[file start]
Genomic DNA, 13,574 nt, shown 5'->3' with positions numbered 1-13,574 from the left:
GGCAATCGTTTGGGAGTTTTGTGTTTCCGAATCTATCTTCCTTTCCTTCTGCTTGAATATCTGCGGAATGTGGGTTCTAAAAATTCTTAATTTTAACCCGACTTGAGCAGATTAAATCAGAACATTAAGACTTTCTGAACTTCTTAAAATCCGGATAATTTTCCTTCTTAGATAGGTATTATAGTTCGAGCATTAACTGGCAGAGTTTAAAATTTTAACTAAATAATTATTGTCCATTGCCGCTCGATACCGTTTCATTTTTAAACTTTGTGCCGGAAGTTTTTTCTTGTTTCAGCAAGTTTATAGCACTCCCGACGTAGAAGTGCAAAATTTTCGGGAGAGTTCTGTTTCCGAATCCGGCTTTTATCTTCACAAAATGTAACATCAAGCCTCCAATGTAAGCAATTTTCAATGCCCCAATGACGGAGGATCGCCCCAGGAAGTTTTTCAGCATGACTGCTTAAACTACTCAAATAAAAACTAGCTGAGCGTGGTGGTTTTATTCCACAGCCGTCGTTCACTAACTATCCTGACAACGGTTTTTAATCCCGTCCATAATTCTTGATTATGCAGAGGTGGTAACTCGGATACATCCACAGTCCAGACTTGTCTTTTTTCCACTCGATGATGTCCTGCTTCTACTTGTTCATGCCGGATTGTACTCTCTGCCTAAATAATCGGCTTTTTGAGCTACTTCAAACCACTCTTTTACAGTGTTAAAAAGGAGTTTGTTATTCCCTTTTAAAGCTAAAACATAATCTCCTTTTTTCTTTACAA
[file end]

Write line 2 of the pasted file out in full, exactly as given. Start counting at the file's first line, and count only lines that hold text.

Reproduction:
GGCAATCGTTTGGGAGTTTTGTGTTTCCGAATCTATCTTCCTTTCCTTCTGCTTGAATATCTGCGGAATGTGGGTTCTAAAAATTCTTAATTTTAACCCGACTTGAGCAGATTAAATCAGAACATTAAGACTTTCTGAACTTCTTAAAATCCGGATAATTTTCCTTCTTAGATAGGTATTATAGTTCGAGCATTAACTGGCAGAGTTTAAAATTTTAACTAAATAATTATTGTCCATTGCCGCTCGATACCGTTTCATTTTTAAACTTTGTGCCGGAAGTTTTTTCTTGTTTCAGCAAGTTTATAGCACTCCCGACGTAGAAGTGCAAAATTTTCGGGAGAGTTCTGTTTCCGAATCCGGCTTTTATCTTCACAAAATGTAACATCAAGCCTCCAATGTAAGCAATTTTCAATGCCCCAATGACGGAGGATCGCCCCAGGAAGTTTTTCAGCATGACTGCTTAAACTACTCAAATAAAAACTAGCTGAGCGTGGTGGTTTTATTCCACAGCCGTCGTTCACTAACTATCCTGACAACGGTTTTTAATCCCGTCCATAATTCTTGATTATGCAGAGGTGGTAACTCGGATACATCCACAGTCCAGACTTGTCTTTTTTCCACTCGATGATGTCCTGCTTCTACTTGTTCATGCCGGATTGTACTCTCTGCCTAAATAATCGGCTTTTTGAGCTACTTCAAACCACTCTTTTACAGTGTTAAAAAGGAGTTTGTTATTCCCTTTTAAAGCTAAAACATAATCTCCTTTTTTCTTTACAA